Looking externally, the fabricator can provide complete traceability for every weld, now a requirement for structural steel construction, ship, offshore, pressure vessel, military, automotive, crane and other critical applications. Traceability previously required fabricators to manually enter data and generate reports. With automated data gathering, managers can generate reports in seconds. Further, automating data management eliminates the human tendency to manipulate data to “favorably enhance” the numbers. And lastly, electronic data gathering reduces paper use and associated storage space.
Now let’s jump to the middle of the week and explore some additional benefits of an online data management system. At this point, consumables have run low. But instead of manually taking inventory and figuring out how much to order, the system has automatically sent an email to the welding supply distributor. Because the MIG gun liners and drive rolls are becoming worn and could cause unplanned downtime, text messages alert the maintenance team that it’s time to install new consumables. Alerts, especially to mobile devices, greatly benefit people who work remotely, have already gone home for the night or are otherwise out of the office. Instead of running back to the factory, they can use remote diagnostic tools to initiate corrective action wherever they are.
The ability to work remotely also includes working with the system provider. For example, if the welding engineer suspected a program needed further enhancement, the system manufacturer could remotely examine the weld data in near-real time. The manufacturer could then develop an adjusted weld schedule and electronically send it to the engineer, solving the problem in hours instead of days.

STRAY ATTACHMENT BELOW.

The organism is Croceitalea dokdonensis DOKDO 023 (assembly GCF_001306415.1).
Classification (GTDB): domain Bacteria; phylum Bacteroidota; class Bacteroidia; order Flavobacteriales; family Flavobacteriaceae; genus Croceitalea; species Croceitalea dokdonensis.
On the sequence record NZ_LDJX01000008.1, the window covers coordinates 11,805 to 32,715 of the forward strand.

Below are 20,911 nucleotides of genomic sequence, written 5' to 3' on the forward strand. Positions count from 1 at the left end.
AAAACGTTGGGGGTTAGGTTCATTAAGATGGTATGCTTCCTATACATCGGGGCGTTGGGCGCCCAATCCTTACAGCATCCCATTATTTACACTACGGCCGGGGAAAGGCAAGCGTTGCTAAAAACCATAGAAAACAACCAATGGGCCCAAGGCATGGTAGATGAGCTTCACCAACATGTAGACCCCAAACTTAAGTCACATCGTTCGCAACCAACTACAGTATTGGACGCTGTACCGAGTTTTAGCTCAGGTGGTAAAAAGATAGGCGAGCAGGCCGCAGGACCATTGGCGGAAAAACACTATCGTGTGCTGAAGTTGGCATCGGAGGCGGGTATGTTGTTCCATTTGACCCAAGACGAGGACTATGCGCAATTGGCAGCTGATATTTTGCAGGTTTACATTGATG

It’s payday at the end of the week, and the shop uses an incentive plan tied to productivity (this is an actual case that we encountered when developing our WeldCloud system). By using productivity analytics, the company can reward operators who weld more parts. In addition, they can use quality analytics to ensure that the operators welded with the correct parameters (instead of increasing values so they could weld faster, which risks degrading mechanical properties). For a large enterprise, an online data management system provides visibility at macro and micro levels. Managers can look at data for each weld system, groups of systems, by facility or enterprise wide. If an app doesn’t exist for a particular metric, chances are that it can be developed.
Because web-based reporting speeds information flow, shops obtain a clearer picture of plant operation. They can eliminate equipment downtime, unscheduled maintenance and process bottlenecks, as well as improve overall equipment effectiveness, speed time-to-market and streamline schedules. While results vary, companies who deploy cloud-based solutions often experience significant ROI in six to 12 months.